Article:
Area Handbook for Israel

By Harvey H. Smith; Frederica M. Bunge et al. | Go to book overview

CHAPTER 6 SOCIAL STRUCTURES

The society, drawn from heterogeneous origins, is complex but cohesive and is deeply conscious of history and tradition though subject to change. It is democratic and egalitarian but confronted with the unique problems of a large, unassimilated minority differentiated by religion and political factors. The society is characterized more distinctly in terms of segments, or groupings than by rigid forms of stratification. Mobility is possible in all directions, but not with equal ease in all, and is more likely to occur within major groupings than across them.

The principal structural division is between the Jewish majority and the non-Jewish minority. The important subgroupings within the majority are the Ashkenazi Jews of European origin, who were dominant in the prestate Jewish community in Palestine, in the initial immigrations after statehood in 1948, and in the subsequent leadership of the state; and the Sephardic Jews of Middle Eastern and North African background who were the most numerous immigrants after 1952. The latter, with their progeny, formed the largest segment of the population in 1969 (see ch. 4, Population). Native- born Israelis, known as Sabras, are generally identifiable with either an Ashkenazi or Sephardic background, but are forming a new stratum that will ultimately be predominant in the society. Also within the Jewish sector, and mostly of Western background, is the small grouping of ultra-Orthodox Jews, identifiable by distinctive customs and representing one of the main stresses in the society, that of secular versus religious interpretation and determination (see ch. 17, Political Values and Attitudes; ch. 12, Social Values).

The non-Jewish minority is indigenous. It consists of Arab Muslims and Arab Christians, plus small numbers of Circassian Muslims and of Druzes, and their descendants, who remained in Israel at the time of statehood in 1948 or later gained readmission.

The state was founded under the influence of an ideology dedicated to the socialist principles of a classless society functioning by team- work (as in the kibbutz), in which the role of the individual should be encompassed within and subordinate to the society in all its phases. These concepts are apparent in the general informality of Israeli society, with its easy communication between individuals; in the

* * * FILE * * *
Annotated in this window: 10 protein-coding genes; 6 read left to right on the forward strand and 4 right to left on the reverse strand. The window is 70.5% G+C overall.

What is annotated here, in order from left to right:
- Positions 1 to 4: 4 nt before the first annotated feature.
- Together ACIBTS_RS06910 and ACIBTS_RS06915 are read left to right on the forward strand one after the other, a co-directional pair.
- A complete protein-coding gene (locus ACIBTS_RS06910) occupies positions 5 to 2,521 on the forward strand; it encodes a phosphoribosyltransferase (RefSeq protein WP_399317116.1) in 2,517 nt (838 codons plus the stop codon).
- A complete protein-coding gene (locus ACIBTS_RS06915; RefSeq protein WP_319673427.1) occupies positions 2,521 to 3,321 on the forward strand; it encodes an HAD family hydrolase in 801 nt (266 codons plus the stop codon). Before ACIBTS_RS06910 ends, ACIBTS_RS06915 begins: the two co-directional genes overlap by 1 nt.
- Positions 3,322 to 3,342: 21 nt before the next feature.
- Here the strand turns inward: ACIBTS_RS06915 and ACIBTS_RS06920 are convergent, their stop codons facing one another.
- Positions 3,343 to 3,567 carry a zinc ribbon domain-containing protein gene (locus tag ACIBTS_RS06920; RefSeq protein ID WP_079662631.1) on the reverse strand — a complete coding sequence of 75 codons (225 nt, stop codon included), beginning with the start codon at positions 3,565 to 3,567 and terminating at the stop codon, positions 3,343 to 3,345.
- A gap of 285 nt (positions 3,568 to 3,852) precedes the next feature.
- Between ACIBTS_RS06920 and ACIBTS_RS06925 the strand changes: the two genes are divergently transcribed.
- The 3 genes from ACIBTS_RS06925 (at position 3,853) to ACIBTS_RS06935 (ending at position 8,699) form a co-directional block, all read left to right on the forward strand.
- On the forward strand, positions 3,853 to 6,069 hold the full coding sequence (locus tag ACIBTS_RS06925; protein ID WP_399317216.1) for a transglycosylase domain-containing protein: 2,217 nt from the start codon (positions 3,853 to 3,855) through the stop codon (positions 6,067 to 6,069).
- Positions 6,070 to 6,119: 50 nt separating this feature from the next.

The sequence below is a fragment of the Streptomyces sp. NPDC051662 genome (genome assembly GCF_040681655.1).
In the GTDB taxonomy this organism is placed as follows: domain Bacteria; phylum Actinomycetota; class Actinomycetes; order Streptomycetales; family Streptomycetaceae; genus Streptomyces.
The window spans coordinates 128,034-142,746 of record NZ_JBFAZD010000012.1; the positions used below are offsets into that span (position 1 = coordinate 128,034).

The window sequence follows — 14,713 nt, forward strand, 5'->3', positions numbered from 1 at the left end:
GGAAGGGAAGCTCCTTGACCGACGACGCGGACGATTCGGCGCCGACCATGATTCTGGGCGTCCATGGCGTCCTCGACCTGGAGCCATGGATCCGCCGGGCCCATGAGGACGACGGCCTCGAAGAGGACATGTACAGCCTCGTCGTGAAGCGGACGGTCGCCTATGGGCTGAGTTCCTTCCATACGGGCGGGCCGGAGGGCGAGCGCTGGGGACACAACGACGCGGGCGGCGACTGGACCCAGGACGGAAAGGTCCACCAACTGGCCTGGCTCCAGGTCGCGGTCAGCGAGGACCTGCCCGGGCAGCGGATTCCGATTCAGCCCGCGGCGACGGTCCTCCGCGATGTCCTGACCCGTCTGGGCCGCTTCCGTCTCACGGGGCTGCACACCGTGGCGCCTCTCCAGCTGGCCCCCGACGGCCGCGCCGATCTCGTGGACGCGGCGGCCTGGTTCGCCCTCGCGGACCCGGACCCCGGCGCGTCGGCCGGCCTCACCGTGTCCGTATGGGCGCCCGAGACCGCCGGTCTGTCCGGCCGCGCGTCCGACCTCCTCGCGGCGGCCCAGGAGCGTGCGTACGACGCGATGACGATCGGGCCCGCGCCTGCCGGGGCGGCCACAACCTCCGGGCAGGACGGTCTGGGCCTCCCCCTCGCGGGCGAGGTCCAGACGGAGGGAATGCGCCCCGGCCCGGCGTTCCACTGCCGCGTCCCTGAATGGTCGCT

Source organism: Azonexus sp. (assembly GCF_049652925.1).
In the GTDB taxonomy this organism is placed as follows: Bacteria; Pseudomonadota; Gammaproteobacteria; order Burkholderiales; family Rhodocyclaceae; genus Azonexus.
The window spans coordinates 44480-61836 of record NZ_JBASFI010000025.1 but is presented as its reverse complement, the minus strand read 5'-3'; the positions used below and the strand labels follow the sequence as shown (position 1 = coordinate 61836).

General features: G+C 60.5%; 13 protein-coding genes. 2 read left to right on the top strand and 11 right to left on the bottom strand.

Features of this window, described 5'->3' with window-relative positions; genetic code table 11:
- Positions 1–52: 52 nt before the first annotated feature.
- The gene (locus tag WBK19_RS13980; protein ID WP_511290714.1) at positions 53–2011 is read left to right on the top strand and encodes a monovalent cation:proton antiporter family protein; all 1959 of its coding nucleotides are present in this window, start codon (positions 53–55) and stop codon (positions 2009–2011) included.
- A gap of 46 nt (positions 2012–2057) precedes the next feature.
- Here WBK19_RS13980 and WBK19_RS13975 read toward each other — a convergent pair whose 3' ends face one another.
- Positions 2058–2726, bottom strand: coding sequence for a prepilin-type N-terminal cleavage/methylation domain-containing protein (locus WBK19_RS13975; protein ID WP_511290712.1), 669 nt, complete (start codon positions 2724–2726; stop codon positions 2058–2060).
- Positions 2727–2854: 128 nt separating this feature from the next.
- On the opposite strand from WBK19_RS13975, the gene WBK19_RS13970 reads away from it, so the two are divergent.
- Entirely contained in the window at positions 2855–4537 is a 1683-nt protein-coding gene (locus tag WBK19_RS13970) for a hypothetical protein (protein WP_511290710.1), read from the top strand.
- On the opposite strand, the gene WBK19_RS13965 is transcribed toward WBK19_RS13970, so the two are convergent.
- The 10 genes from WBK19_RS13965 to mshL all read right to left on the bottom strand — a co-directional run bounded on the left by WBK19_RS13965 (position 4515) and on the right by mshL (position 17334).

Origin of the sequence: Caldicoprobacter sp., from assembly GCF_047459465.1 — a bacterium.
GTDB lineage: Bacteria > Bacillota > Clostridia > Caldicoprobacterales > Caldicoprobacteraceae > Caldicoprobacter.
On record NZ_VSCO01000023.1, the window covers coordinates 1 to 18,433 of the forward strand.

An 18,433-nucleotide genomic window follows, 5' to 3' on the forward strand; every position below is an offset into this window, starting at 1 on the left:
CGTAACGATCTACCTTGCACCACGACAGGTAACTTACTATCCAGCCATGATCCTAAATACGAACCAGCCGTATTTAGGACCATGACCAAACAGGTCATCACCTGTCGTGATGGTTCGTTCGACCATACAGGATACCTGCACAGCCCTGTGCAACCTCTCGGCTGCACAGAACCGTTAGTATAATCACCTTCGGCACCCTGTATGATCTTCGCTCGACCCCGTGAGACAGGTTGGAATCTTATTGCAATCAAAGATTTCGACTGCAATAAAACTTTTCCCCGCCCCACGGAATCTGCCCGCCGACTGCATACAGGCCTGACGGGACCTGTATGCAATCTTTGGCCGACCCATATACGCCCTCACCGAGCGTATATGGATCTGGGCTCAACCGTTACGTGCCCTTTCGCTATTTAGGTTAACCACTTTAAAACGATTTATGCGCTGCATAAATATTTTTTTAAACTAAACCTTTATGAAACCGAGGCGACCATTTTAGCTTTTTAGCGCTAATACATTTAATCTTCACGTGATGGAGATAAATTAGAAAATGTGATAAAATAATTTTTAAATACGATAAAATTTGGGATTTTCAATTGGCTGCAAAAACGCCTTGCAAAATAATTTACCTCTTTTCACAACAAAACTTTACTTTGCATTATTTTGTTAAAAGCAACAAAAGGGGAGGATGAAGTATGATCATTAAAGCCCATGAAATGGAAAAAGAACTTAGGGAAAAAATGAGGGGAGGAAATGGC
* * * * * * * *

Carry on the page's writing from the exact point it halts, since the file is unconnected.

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Area Handbook for Israel
Table of contents

Table of contents

  • Title Page i
  • Preface v
  • COUNTRY SUMMARY vii
  • Contents xi
  • SECTION I. SOCIAL 1
  • Chapter 2 - PHYSICAL ENVIRONMENT 13
  • Chapter 3 Historical Setting 29
  • Chapter 4 - POPULATION 55
  • Chapter 5 Ethnic Groups and Languages 67
  • Chapter 6 Social Structures 75
  • Chapter 7 Family 89
  • CHAPTER 8 - LIVING CONDITIONS 98
  • Chapter 9 - EDUCATION 113
  • Chapter 10 - ARTISTIC AND INTELLECTUAL EXPRESSION 131
  • Chapter 12 - SOCIAL VALUES 153
  • SECTION II. POLITICAL 163
  • Chapter 14 - POLITICAL DYNAMICS 187
  • Chapter 15 Foreign Relations 209
  • Chapter 16 - PUBLIC INFORMATION 221
  • Chapter 17 - POLITICAL VALUES AND ATTITUDES 239
  • Chapter 18 - BIOGRAPHIES OF SELECTED KEY PERSONALITIES 255
  • SECTION III. ECONOMIC 273
  • Chapter 20 Agriculture 285
  • Chapter 21 Industry 299
  • Chapter 22 Labor 311
  • Chapter 23 - DOMESTIC TRADE 333
  • Chapter 24 - FOREIGN ECONOMIC RELATIONS 345
  • Chapter 25 Financial and Monetary System 357
  • SECTION IV. NATIONAL SECURITY 369
  • Chapter 27 - PUBLIC ORDER AND INTERNAL SECURITY 397
  • Index 447
  • PUBLISHED AREA HANDBOOKS 457
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